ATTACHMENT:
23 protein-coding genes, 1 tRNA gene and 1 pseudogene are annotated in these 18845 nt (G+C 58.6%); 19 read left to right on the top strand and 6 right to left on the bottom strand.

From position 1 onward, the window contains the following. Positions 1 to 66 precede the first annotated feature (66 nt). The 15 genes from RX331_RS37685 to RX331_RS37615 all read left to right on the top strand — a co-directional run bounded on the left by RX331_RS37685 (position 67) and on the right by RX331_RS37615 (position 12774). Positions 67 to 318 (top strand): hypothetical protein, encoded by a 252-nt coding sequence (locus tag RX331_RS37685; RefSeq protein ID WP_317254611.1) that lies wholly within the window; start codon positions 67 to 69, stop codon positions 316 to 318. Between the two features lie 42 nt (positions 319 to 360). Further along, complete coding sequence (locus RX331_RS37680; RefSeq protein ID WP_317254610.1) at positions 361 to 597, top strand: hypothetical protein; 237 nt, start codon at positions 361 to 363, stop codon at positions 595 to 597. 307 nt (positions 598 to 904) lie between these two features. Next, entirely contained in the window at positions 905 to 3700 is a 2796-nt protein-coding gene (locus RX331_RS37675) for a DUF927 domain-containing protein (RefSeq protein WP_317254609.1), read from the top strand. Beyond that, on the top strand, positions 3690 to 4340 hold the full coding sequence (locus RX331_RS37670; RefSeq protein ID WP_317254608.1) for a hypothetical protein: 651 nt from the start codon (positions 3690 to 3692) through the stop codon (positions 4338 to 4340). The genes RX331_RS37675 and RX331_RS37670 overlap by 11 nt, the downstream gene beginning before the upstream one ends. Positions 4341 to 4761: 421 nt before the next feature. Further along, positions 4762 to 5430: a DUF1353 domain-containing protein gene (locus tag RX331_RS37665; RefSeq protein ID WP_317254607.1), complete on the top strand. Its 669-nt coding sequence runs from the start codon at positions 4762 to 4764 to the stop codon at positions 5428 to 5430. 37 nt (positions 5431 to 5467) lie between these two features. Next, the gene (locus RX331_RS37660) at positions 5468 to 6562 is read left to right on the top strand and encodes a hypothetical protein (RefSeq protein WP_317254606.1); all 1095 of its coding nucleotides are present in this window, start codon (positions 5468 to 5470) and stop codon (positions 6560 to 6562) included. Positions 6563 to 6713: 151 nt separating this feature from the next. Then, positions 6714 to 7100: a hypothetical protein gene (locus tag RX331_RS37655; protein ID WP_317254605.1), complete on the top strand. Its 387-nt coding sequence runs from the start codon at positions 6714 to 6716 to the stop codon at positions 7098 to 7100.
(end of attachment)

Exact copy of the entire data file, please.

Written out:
23 protein-coding genes, 1 tRNA gene and 1 pseudogene are annotated in these 18845 nt (G+C 58.6%); 19 read left to right on the top strand and 6 right to left on the bottom strand.

From position 1 onward, the window contains the following. Positions 1 to 66 precede the first annotated feature (66 nt). The 15 genes from RX331_RS37685 to RX331_RS37615 all read left to right on the top strand — a co-directional run bounded on the left by RX331_RS37685 (position 67) and on the right by RX331_RS37615 (position 12774). Positions 67 to 318 (top strand): hypothetical protein, encoded by a 252-nt coding sequence (locus tag RX331_RS37685; RefSeq protein ID WP_317254611.1) that lies wholly within the window; start codon positions 67 to 69, stop codon positions 316 to 318. Between the two features lie 42 nt (positions 319 to 360). Further along, complete coding sequence (locus RX331_RS37680; RefSeq protein ID WP_317254610.1) at positions 361 to 597, top strand: hypothetical protein; 237 nt, start codon at positions 361 to 363, stop codon at positions 595 to 597. 307 nt (positions 598 to 904) lie between these two features. Next, entirely contained in the window at positions 905 to 3700 is a 2796-nt protein-coding gene (locus RX331_RS37675) for a DUF927 domain-containing protein (RefSeq protein WP_317254609.1), read from the top strand. Beyond that, on the top strand, positions 3690 to 4340 hold the full coding sequence (locus RX331_RS37670; RefSeq protein ID WP_317254608.1) for a hypothetical protein: 651 nt from the start codon (positions 3690 to 3692) through the stop codon (positions 4338 to 4340). The genes RX331_RS37675 and RX331_RS37670 overlap by 11 nt, the downstream gene beginning before the upstream one ends. Positions 4341 to 4761: 421 nt before the next feature. Further along, positions 4762 to 5430: a DUF1353 domain-containing protein gene (locus tag RX331_RS37665; RefSeq protein ID WP_317254607.1), complete on the top strand. Its 669-nt coding sequence runs from the start codon at positions 4762 to 4764 to the stop codon at positions 5428 to 5430. 37 nt (positions 5431 to 5467) lie between these two features. Next, the gene (locus RX331_RS37660) at positions 5468 to 6562 is read left to right on the top strand and encodes a hypothetical protein (RefSeq protein WP_317254606.1); all 1095 of its coding nucleotides are present in this window, start codon (positions 5468 to 5470) and stop codon (positions 6560 to 6562) included. Positions 6563 to 6713: 151 nt separating this feature from the next. Then, positions 6714 to 7100: a hypothetical protein gene (locus tag RX331_RS37655; protein ID WP_317254605.1), complete on the top strand. Its 387-nt coding sequence runs from the start codon at positions 6714 to 6716 to the stop codon at positions 7098 to 7100.